Has Google+ Been the Master Plan All Along?
Google’s forays into the social media space have been well documented on this blog, particularly +1 and Google Buzz. I’ve tended to equate the search giant’s social efforts to the marketing person who wants to do social media just because its the hot thing. Poking around the available information on Google+ over the past week has me reconsidering that point of view.
For starters, Google+ looks cool. Take a tour through these YouTube videos to see for yourself. The interface is very ‘Google’ – minimalist with lots of white space. Google+ comes to the social game quite late. It has a distinct advantages, however, that make me wonder if all of these bumps in the road were actually a part of the master plan.
The first advantage is the opportunity for integration. Google’s existing properties and projects weave themselves nicely into a social environment. Search for something and then +1 it on Google. Pictures from Picasa, posts from Blogger and videos from YouTube create further touch points. This idea is nothing new. Users can accomplish all of this today through Facebook or Twitter, but now Google has an end-to-end social sharing solution. They’ve even quietly announced that they’ll re-brand Picasa and Blogger to carry the Google name.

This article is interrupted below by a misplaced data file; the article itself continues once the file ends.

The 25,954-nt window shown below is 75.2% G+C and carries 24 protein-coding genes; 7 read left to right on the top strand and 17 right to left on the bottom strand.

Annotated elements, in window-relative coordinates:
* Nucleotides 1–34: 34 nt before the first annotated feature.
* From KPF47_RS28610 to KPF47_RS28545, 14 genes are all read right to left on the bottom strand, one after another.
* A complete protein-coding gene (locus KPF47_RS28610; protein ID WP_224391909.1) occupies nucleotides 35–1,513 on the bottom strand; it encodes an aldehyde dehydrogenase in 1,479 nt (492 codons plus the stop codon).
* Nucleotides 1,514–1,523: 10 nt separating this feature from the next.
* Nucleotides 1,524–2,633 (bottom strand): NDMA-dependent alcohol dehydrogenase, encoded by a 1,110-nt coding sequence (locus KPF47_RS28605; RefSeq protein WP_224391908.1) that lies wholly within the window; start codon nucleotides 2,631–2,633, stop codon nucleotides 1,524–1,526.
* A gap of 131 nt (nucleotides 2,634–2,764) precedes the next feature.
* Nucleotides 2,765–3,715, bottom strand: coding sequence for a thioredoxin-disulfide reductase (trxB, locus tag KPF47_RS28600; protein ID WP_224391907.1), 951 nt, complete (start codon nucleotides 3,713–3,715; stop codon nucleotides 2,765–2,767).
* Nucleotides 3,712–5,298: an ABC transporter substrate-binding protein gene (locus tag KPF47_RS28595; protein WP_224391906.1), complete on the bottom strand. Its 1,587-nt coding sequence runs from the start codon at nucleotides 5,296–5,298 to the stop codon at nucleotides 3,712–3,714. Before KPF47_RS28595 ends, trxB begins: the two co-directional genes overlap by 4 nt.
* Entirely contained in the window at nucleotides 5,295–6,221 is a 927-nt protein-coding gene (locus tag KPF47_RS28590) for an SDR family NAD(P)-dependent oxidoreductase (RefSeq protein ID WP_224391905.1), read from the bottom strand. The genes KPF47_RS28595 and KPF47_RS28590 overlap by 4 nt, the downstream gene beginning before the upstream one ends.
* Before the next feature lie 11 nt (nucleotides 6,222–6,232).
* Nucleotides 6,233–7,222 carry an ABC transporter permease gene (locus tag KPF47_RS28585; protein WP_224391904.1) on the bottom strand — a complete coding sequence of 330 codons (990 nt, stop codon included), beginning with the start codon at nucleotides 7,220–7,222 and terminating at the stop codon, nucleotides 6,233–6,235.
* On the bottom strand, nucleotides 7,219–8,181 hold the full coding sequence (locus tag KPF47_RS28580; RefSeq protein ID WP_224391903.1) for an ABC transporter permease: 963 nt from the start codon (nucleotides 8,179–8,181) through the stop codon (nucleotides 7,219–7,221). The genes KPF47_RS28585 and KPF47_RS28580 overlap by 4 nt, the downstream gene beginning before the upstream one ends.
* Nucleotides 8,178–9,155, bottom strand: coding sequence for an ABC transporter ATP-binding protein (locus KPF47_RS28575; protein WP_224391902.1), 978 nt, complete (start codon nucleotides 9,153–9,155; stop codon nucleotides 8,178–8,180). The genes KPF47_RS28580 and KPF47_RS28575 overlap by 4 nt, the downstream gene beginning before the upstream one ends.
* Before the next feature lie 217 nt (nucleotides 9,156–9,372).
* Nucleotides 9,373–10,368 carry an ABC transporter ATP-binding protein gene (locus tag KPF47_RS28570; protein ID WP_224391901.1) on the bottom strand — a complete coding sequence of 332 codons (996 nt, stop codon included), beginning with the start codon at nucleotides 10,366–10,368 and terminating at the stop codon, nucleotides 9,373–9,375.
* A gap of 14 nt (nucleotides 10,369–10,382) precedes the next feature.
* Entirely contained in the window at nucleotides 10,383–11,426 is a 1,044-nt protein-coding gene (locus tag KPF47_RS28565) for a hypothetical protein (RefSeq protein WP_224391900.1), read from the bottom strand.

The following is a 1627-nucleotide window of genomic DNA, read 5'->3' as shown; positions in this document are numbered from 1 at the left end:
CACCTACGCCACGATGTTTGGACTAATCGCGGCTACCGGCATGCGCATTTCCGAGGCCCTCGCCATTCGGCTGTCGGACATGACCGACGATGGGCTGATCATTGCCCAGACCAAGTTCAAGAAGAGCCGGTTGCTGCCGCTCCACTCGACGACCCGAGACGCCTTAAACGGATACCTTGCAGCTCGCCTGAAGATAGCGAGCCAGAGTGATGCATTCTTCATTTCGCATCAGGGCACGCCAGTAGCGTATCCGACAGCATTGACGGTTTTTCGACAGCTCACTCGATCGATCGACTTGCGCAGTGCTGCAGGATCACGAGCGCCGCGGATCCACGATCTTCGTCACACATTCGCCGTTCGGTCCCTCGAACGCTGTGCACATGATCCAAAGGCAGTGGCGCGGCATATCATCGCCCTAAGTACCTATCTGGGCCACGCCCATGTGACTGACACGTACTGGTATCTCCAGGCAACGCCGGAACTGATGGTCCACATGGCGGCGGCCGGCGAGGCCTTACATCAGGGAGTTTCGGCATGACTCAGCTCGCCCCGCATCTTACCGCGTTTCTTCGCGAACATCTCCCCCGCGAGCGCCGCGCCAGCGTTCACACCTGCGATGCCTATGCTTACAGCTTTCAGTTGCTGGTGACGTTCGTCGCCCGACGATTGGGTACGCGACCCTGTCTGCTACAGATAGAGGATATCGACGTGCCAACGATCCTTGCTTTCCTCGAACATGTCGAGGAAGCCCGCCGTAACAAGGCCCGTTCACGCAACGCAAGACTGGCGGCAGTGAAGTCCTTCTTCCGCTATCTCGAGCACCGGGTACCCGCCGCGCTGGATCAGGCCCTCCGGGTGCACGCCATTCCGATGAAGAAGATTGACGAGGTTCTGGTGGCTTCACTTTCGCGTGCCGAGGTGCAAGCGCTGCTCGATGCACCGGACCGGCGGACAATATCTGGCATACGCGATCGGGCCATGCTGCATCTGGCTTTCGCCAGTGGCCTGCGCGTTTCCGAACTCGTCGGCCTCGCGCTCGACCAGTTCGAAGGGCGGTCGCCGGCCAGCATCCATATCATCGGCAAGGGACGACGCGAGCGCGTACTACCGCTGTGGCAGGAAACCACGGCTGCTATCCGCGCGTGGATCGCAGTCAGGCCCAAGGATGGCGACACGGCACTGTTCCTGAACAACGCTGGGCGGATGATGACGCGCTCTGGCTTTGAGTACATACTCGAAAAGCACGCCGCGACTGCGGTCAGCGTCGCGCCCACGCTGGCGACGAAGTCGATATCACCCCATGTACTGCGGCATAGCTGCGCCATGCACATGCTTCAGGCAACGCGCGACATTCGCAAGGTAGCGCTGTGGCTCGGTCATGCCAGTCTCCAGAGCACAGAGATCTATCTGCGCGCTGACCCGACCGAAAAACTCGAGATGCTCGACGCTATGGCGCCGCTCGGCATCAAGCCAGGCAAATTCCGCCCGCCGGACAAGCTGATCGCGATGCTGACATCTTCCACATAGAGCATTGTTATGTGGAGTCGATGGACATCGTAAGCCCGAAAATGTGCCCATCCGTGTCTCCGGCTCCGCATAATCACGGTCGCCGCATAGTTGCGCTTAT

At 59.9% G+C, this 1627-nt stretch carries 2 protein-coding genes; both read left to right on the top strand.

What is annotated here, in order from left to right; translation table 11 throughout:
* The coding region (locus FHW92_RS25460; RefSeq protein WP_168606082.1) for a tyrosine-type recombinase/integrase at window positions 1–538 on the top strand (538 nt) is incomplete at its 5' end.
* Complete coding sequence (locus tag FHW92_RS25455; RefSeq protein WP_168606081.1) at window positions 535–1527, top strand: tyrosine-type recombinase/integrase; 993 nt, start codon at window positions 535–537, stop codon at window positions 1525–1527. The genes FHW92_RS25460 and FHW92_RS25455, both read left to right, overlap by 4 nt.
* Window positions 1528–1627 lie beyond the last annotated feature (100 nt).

Google+ seems to have hit on a critical idea that has been an afterthought for other social sites: people want to exert control over the things that they share. People don’t have just one group of friends; they have many groups (and subgroups) of friends. You may not want your coworkers to see those photos from your Friday night adventure with your old college buddies, and maybe those college buddies have no interest in reading your posts about the latest news in your industry. Sure, you can accomplish that level of control with Facebook lists or multiple, protected Twitter feeds, but there is no smooth way to make these differentiations. Sharing something with only a few of your friends through Circles appears to be front and center with Google+. Add in some intriguing new features like Hangouts and Spark (while subtracting some annoyances like Farmville-type applications), and suddenly Google+ is worth a try.
Getting people to leave a site like Facebook, with its 750 million+ users worldwide, is going to be a big challenge, but Google seems to have used the time it spent being late to the party on developing a pretty compelling offering.
Scott Ensign, Digital Planner & Channel Integration Specialist